Entering into AshaAung Helmstetter’s basement apartment, a person’s focus will catch on hanging portraits of people painted with thick brushstrokes and layers of vibrant colors of reds, blues, yellows and greens.
Helmstetter, a Seattle contemporary portrait painter, has forged her signature style by using acrylic oil paints and heavy textures. Helmstetter’s paintings are unique because she incorporates the realistic features of her subjects and contrasts them with abstract painting methods, blending the two techniques.
When the COVID-19 pandemic ushered people indoors, Helmstetter lost not only her social connections, but the subjects who would sit for her to make artwork. Like many people during the pandemic, Helmstetter has had to adapt and find new ways to continue her work, so instead of painting present, animate objects, Helmstetter has shifted to bringing old photos to life.
“I paint mostly from photographs now,” Helmstetter said. “My home used to be open so often to so many people coming over. Someone would come over for the evening and just sit down in front of me and I would paint for a little while. ... It was so much easier to have different faces around me all the time.”
Helmstetter likes to paint people because of the curves of their bodies or all the crevices and shapes that make up a face. When a person sits in front of Helmstetter, she sees the changing colors from light casting over a nose or the many different shades of color on a person’s lips, while in contrast, photographs are flat and static.
Helmstetter lives in central Seattle’s Judkins Park neighborhood. On her walls one can see paintings of a neighbor, a dear friend and a local musician. “The better I know someone,” she said, “the better the portrait is because I focus more on the energy of a person and the aura of a person and what kind of colors you can pull out that aren’t really there in our reality.”
Helmstetter said she paints portraits mostly of Brown and Black women in her community and people she feels she can relate with. Helmstetter is mixed race with Burmese roots on her mother’s side and Black and white heritage on her father’s side. This heritage is illustrated in her name. “They wanted a name that connected Africa and Asia, so they chose ‘Asha’ because it’s both a Sanskrit and a Swahili name,” Helmstetter said.
Helmstetter explained it’s been an adjustment switching to photographs, and she’s noticed her paintings have steadily become more and more abstract.
“It’s a skill, and it’s hard to hold onto when you are only working from photographs. It’s a different kind of painting,” Helmstetter said. “I’m almost embarrassed about how my art has changed because I’m like, am I seeing things differently because everything is a picture now?”
Moving in a new direction
Because of the pandemic, Helmstetter pivoted to using archived photographs as her subjects. This culminated in her establishing a new project in February 2021: She took on painting historical black-and-white portraits of Black Americans and adding color to them. Helmstetter explained she wants the series to focus on shedding light on underrepresented people in U.S. history and, for her, the project is about feeling connected to the past.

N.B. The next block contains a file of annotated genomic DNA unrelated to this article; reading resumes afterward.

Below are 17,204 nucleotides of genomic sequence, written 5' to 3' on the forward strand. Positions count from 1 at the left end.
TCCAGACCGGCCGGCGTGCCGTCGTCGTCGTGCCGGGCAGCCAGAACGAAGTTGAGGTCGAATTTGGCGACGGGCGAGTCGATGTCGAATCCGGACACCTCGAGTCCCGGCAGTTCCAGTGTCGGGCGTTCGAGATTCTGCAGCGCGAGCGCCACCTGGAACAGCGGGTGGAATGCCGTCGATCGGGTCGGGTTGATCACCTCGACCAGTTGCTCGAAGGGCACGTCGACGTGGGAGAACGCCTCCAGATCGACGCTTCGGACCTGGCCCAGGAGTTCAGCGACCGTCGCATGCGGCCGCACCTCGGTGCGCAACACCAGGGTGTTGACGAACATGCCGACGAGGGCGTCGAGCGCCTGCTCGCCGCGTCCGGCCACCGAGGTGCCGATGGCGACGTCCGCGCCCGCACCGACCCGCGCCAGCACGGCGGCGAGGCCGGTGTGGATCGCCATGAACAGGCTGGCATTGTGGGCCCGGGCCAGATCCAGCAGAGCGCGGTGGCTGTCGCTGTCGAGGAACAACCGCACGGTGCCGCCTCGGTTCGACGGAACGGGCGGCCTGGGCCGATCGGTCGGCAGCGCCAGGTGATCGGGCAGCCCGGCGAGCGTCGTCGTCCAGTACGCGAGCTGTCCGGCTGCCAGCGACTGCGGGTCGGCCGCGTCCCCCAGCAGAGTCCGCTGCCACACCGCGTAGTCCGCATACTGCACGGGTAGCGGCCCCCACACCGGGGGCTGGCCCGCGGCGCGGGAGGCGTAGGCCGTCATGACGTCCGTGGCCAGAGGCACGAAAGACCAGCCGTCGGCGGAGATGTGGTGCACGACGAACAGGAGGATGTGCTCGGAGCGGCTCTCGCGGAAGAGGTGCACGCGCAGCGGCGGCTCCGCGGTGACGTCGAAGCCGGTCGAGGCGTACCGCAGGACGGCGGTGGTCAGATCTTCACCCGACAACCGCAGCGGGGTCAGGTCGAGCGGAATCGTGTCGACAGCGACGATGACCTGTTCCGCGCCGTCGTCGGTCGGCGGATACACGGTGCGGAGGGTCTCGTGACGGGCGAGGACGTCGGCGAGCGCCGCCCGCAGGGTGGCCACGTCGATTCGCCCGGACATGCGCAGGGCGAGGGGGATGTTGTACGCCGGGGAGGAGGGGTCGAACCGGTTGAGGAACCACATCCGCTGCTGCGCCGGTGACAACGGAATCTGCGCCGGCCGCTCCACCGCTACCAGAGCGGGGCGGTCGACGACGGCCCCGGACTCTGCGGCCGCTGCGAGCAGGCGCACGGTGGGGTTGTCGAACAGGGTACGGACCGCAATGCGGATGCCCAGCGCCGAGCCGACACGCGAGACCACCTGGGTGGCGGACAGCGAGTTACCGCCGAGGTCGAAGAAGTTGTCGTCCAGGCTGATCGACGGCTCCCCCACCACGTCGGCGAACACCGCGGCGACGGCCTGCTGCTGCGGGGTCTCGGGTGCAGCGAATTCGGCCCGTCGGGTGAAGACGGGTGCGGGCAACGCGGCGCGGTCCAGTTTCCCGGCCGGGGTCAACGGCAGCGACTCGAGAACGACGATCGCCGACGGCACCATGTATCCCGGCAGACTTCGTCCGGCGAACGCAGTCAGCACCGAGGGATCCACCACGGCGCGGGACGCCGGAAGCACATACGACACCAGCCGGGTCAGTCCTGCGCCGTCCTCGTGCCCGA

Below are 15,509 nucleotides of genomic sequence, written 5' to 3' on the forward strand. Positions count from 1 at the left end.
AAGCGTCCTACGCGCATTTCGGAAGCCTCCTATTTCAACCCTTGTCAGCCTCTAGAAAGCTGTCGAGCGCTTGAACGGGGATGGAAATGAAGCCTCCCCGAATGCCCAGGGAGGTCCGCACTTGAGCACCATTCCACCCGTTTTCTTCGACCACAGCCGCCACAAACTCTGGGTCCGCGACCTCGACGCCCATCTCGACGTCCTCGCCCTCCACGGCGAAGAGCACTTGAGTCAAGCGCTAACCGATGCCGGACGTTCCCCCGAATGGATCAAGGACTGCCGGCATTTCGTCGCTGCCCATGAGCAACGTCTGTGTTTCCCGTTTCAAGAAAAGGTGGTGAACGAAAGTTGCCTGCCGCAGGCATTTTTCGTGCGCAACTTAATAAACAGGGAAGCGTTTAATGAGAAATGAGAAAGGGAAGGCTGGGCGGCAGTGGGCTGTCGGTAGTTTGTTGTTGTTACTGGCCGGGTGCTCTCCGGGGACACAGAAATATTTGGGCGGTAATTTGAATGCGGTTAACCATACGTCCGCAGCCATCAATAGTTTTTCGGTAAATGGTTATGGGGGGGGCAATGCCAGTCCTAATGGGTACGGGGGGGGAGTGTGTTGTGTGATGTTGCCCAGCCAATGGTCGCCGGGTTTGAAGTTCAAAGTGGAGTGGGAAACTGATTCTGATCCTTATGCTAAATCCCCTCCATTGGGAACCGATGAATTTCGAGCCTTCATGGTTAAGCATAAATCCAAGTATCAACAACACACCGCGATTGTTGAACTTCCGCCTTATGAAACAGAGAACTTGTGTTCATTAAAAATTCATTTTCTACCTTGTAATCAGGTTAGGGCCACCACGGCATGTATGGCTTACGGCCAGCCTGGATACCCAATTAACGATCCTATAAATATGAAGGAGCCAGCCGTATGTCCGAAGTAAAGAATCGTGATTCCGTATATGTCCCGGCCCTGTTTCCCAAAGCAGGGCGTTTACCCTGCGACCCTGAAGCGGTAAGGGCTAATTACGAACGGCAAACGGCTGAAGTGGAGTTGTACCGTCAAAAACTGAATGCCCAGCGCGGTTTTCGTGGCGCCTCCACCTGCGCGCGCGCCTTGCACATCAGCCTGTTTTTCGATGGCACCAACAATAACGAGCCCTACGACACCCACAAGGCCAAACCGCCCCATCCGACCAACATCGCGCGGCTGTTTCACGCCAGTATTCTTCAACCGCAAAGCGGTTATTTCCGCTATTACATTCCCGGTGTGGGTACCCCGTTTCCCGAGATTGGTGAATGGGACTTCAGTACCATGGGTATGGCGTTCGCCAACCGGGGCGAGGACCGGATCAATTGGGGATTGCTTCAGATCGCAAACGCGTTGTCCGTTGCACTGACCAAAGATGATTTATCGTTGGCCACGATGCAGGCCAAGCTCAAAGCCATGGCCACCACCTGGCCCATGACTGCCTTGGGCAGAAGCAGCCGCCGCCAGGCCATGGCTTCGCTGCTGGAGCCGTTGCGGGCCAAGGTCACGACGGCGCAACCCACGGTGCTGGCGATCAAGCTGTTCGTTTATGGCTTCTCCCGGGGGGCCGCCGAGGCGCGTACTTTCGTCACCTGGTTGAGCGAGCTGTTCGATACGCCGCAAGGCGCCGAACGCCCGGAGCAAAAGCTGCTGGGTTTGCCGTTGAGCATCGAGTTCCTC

“This project is a really big deal to me because I’m angry at the educational system and not ever learning as much about Black history as we needed to in school,” Helmstetter said.
The first photo she chose for her new series is of an unidentified washerwoman working for the Union Army in 1865 in Richmond, Virginia. Helmstetter’s representation enlivens an American flag pinned to the woman’s dress, painting the dress a bright pink, and sharpens her eyes that stare directly at viewers.
Helmstetter picked pink for the dress because she wanted a color that was a bit frivolous. “She wasn’t showing off in that portrait, but she did look really regal, and I’d like to think that when she went to get her portrait taken that day, she put on her best dress and the color of a dress
that was harder to get and harder for someone who may just have a job as a washerwoman especially as a black woman in the 1800s,” Helmstetter said. “A pink dress is a real statement.”
Helmstetter explained that a lot of the photographs she’s been looking at have lacked background information.
“Who are the people who held this country on their backs and brought us to where we are now? And who are these people who are my ancestors and who can bring me closer to my Black side and my Black community,” Helmstetter said. “As a mixed person, it’s always crazy I have to find so many ways to try and feel connected within communities that I’m supposed to be a part of.”
These are the questions that have lately been running through Helmstetter’s mind. She’s unsure where this project will take her or how drastically it will influence her painting style, but she’s excited to branch off in a new direction early in her career as an artist. Perhaps her modern twist/redesign to these images of long ago will shed more light on the intricate role people of color played in everyday American life and generate new interest in the people of today.
Read more of the June 30 - July 6, 2021 issue.